Chen is aware he speaks in broad strokes, and he brings up “Myst,” an early 1990s abstract adventure that treated games with the seriousness of literature, before a journalist can. It’s a game that “Sky” will undoubtedly be compared to, and it’s long been considered one of the best-selling games of all time for its ability to reach beyond a core gaming audiences.
Yet games such as “Myst,” Chen says, are “very, very rare.” They’re the exceptions, and Chen is well-versed in exceptions. “Journey” was one, as players would drift among sandy landscapes and speak to one another only in song.
He’s not interested in making another exception, however. He wants to become the rule.
This is in part why thatgamecompany stayed independent, raising funds from venture capital firms, including $5.5 million from Benchmark Capital in 2012, rather than appealing, for now, to other game publishers. He didn’t want to answer to them so much as show them a way forward.
He’s well-aware of the risk, and every decision, including “Sky’s” release date, is clearly weighing on him. He wonders, for instance, if releasing the game on Thursday is too soon in the wake of Niantic’s augumented reali ty hit “Wizard’s Unite,” the company’s Harry Potter-themed follow-up to “Pokémon Go.” Chen jokes that “Sky” is the “Gattaca” to Niantic’s “Titanic,” referencing the year in film in 1997 when the James Cameron disaster romance dominated all cinematic conversation.
“I want to find a way to make this type of game a genre, so it does need to be a financial success,” Chen says. “It has to make a certain level of capital so that the investors and the publishers, like Activision and EA, say, ‘It looks like there’s opportunity there.’ After a Pixar or a Disney succeeded with ‘Snow White’ or a ‘Toy Story,’ immediately they were followed. It becomes an industry. What you need is the initial breakthrough, artistically and financially.
“Then,” Chen says, “you can change the industry.”
First, however, Chen had to inspire his own staff of 32.
Encouraging people to play nice was no easy task. “Sky” was revealed at an Apple presentation in 2017, but the game has been in testing since. It didn’t always go well. Early on, thatgamecompany tied “Sky’s” ability to gift and acquire candles to progression in the world, which turned friendship into something that was obtained rather than cultivated.
“One guy was like, ‘I’m leveraging my friendship to unlock content and collectibles in the world ... I want your candles just to unlock the cool stuff.’ It felt very inauthentic and greedy,” said writer Jennie Kong at a talk earlier this year at the Game Developer’s Conference in San Francisco. “We’re [thatgamecompany]. We don’t do greedy.”
The solution, easier said than done, was to begin to tie collaboration to the joy in play rather than simply amassing an inventory. That sometimes meant creating areas to interact outside the main story -- an ice rink perhaps, or to give players musical instruments. Slowly, collaboration became about the possibility of what could be done in “Sky” rather than what could simply be gained for character growth.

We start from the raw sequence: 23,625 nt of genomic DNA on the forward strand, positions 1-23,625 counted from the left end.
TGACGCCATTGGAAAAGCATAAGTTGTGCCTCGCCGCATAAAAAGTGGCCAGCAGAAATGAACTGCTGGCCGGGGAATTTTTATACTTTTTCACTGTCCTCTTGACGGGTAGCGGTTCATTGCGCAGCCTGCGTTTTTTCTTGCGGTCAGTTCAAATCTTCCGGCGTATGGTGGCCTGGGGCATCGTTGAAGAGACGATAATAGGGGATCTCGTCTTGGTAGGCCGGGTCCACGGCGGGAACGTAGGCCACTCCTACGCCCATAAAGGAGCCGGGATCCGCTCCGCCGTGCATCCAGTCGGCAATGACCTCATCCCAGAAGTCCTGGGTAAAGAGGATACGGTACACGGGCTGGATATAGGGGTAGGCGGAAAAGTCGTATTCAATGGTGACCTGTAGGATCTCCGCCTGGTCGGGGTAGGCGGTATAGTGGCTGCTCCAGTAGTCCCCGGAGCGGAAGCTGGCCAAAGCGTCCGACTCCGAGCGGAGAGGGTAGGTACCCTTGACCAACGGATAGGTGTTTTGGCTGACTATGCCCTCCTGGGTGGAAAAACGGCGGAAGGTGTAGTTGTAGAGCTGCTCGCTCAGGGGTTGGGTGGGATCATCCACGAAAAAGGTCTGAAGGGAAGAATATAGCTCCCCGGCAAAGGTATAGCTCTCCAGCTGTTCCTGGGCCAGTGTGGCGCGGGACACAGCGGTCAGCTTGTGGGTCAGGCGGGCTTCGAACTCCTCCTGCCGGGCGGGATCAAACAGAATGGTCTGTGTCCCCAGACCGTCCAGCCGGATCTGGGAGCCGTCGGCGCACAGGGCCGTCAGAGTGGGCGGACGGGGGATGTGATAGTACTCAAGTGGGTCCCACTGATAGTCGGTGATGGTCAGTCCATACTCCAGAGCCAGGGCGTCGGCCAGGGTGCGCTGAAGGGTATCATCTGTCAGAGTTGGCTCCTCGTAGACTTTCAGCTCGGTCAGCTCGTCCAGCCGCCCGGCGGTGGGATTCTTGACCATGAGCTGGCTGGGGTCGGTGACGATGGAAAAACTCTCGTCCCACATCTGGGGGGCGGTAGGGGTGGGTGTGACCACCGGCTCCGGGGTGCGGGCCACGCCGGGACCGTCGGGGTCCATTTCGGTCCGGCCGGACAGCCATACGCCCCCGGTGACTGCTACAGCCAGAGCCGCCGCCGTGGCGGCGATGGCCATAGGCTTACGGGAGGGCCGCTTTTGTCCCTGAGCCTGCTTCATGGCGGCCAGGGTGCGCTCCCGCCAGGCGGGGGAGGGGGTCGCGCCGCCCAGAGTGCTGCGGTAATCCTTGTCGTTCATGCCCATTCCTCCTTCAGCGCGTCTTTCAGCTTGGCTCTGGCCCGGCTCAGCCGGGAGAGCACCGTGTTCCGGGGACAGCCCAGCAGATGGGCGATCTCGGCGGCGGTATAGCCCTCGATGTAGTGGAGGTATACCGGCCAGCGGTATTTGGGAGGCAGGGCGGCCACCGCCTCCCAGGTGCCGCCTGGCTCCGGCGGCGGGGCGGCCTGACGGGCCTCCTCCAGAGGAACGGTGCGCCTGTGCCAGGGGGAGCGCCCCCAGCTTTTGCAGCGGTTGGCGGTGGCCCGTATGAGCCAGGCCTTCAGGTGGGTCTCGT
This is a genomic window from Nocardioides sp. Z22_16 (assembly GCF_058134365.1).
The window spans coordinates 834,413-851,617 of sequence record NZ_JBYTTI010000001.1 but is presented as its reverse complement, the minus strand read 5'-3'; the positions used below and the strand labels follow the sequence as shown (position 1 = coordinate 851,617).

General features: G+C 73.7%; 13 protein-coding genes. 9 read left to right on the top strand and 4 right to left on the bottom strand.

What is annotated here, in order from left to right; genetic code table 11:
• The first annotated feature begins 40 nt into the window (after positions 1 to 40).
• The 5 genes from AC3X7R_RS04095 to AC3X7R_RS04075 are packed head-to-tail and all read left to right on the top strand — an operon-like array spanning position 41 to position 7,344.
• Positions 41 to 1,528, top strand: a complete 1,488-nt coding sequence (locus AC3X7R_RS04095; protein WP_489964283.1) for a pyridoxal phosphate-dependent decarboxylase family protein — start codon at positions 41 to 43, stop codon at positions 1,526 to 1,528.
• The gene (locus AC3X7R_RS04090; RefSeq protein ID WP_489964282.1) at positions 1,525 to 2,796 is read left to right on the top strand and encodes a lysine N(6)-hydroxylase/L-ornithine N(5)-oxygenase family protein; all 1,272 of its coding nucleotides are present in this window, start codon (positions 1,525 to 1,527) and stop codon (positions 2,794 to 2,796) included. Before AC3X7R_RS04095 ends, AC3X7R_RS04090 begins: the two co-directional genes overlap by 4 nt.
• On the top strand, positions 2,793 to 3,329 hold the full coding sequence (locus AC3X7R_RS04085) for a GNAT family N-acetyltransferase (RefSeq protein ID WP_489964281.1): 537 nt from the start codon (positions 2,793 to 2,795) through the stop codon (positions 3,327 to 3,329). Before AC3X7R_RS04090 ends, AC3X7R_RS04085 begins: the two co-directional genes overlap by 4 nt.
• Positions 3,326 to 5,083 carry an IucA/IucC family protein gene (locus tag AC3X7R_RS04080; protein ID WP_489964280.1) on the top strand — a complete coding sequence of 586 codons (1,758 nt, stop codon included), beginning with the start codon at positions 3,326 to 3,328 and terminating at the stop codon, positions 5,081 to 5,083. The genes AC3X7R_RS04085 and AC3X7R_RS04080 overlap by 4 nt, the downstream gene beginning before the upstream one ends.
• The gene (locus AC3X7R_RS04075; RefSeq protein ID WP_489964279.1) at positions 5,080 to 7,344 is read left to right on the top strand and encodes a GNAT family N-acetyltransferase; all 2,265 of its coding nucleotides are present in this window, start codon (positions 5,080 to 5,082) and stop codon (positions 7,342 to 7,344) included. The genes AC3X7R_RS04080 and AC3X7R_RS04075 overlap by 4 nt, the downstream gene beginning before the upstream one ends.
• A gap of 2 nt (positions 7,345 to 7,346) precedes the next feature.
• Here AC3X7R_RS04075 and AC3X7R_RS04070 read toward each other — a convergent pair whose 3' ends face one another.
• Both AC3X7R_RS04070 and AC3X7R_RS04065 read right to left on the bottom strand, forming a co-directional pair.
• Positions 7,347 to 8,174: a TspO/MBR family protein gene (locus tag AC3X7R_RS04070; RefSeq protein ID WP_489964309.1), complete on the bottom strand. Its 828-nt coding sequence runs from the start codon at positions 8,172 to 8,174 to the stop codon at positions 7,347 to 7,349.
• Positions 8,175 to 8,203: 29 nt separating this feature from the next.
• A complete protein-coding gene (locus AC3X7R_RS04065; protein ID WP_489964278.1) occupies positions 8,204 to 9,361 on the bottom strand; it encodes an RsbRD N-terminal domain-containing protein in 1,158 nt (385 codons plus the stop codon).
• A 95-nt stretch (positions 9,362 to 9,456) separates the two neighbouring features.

The sense of curiosity the game promotes will extend beyond it, says Vincent Diamante, the game’s audio director.
“I still consider myself a gamer. It’s actually really easy to get tired of all the excitement that everyone sort of puts out there,” he says. “It’s been a really fun ride making this game that’s not meant to be the typical stimulus that we see on the App Store and introduces people to something else that a game can be. I always felt excitement when I was younger in finding something that was different.”
Chen isn’t the industry’s only outlier of course. For one, he’s made a lasting impression on his former collaborators. “Jenova wants to connect deeply with other people, and desires to do so through his medium of choice -- video games,” says Kellee Santiago, a co-founder of thatgamecompany who left to pursue her own opportunities in virtual and augmented reality. “All of his works aim to both expand the reach of this audience, as well as deepen the level of connection players can feel with him, themselves, and one another.”
He also continues to advise the interactive arm of Annapurna Pictures, helping with fundraising early on and acting as a scout. Earlier this year Annapurna released “Outer Wilds,” another title from veterans of USC’s game school and one that is already spoken of in many circles as one of the best of 2019. “Its about helping artists who want to do something risky but couldn’t,” he says of his collaborations with Annapurna.
It’s important to stress that while Chen is adamant that games such as “Sky,” as well as independent, thoughtful content in general, can be a force for positive change in the game industry, he’s not being cocky. To believe otherwise is simply unthinkable.
“I believe what we’re doing is the right thing,” Chen says. “Everyone we talk to is very supportive. We’re being helped by so many people. I hope this will be successful because so many people want to help. But I also fear. I fear that all the goodwill will be in vain because I messed up this part or that part, or maybe it’s still too early for the market.
“I have so much fear. It’s hard to describe how I feel. It’s too overwhelming.”